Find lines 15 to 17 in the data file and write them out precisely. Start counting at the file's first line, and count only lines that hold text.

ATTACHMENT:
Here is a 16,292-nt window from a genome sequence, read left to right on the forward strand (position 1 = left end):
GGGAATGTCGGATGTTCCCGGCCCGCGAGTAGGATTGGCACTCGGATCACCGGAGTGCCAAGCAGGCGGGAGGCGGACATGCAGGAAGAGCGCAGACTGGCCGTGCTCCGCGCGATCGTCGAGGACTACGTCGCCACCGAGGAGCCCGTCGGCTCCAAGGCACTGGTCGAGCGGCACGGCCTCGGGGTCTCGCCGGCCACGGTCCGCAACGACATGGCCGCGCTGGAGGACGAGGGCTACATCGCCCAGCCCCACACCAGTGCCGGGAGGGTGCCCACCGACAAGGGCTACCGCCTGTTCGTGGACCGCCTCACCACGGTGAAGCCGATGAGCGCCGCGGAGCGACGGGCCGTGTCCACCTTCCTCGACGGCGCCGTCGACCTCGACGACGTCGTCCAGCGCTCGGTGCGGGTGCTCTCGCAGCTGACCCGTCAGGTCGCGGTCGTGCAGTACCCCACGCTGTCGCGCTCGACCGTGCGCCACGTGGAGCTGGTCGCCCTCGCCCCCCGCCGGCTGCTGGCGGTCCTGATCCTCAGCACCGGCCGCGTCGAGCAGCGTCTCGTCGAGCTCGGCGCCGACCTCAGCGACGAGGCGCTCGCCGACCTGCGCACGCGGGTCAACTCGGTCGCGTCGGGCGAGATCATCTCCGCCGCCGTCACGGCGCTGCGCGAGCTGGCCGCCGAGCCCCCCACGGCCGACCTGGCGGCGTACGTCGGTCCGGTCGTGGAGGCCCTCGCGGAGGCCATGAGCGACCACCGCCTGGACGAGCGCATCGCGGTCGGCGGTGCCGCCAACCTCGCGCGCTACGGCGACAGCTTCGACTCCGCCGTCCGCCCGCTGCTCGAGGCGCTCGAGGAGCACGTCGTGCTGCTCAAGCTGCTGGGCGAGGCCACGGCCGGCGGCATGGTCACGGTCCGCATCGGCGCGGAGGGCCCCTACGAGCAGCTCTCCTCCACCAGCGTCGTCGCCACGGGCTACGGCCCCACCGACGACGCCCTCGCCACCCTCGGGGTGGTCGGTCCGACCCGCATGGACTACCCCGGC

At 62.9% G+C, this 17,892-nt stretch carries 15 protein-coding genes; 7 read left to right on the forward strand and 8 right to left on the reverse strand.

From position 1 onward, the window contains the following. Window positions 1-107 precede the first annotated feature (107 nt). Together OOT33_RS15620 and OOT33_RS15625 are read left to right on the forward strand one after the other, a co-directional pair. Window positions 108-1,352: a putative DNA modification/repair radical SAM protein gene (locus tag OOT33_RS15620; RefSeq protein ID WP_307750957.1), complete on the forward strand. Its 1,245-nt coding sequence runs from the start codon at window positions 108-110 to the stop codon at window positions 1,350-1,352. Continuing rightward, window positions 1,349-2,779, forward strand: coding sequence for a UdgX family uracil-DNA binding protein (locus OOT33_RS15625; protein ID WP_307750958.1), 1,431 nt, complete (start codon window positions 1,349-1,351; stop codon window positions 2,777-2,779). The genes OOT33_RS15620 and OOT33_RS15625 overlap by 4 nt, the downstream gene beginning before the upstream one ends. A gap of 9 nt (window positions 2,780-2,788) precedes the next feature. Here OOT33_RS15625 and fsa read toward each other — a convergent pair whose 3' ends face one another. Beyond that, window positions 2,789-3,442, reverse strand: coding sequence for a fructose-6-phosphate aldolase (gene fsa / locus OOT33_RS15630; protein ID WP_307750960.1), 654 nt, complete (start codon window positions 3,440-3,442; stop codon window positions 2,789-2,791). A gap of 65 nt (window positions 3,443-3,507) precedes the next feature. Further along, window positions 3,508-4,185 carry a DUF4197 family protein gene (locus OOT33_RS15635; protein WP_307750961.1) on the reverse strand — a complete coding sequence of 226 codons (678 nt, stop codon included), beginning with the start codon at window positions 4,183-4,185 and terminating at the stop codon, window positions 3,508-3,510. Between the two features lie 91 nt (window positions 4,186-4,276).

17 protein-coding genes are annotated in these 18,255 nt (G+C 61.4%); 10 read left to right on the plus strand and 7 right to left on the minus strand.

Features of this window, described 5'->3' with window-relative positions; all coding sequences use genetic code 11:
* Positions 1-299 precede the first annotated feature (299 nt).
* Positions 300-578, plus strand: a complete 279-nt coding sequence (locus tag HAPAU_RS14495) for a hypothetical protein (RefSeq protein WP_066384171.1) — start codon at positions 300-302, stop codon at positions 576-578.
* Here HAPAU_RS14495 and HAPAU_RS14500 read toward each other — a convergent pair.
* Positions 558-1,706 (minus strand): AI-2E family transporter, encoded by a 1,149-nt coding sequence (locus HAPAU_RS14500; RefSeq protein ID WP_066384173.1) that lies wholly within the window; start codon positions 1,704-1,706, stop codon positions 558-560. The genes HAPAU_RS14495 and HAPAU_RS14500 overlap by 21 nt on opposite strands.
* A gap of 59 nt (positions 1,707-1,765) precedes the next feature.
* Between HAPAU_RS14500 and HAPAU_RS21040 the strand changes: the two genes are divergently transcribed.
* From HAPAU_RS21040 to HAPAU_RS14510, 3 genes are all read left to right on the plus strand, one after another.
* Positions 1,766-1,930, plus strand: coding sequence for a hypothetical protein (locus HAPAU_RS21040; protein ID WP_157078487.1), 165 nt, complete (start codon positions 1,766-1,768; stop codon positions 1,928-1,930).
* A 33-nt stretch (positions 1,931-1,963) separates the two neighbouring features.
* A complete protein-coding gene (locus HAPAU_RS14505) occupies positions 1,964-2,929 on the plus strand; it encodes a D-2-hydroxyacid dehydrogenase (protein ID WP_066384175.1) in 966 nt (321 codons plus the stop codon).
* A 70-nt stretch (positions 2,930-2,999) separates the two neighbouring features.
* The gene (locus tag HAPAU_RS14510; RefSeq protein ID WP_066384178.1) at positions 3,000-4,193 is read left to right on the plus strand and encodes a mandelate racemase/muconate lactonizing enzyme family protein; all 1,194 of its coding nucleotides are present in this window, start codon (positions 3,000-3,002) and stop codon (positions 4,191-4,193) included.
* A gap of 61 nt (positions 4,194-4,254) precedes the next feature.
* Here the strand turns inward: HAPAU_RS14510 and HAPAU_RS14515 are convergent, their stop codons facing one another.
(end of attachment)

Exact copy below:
* A 33-nt stretch (positions 1,931-1,963) separates the two neighbouring features.
* A complete protein-coding gene (locus HAPAU_RS14505) occupies positions 1,964-2,929 on the plus strand; it encodes a D-2-hydroxyacid dehydrogenase (protein ID WP_066384175.1) in 966 nt (321 codons plus the stop codon).
* A 70-nt stretch (positions 2,930-2,999) separates the two neighbouring features.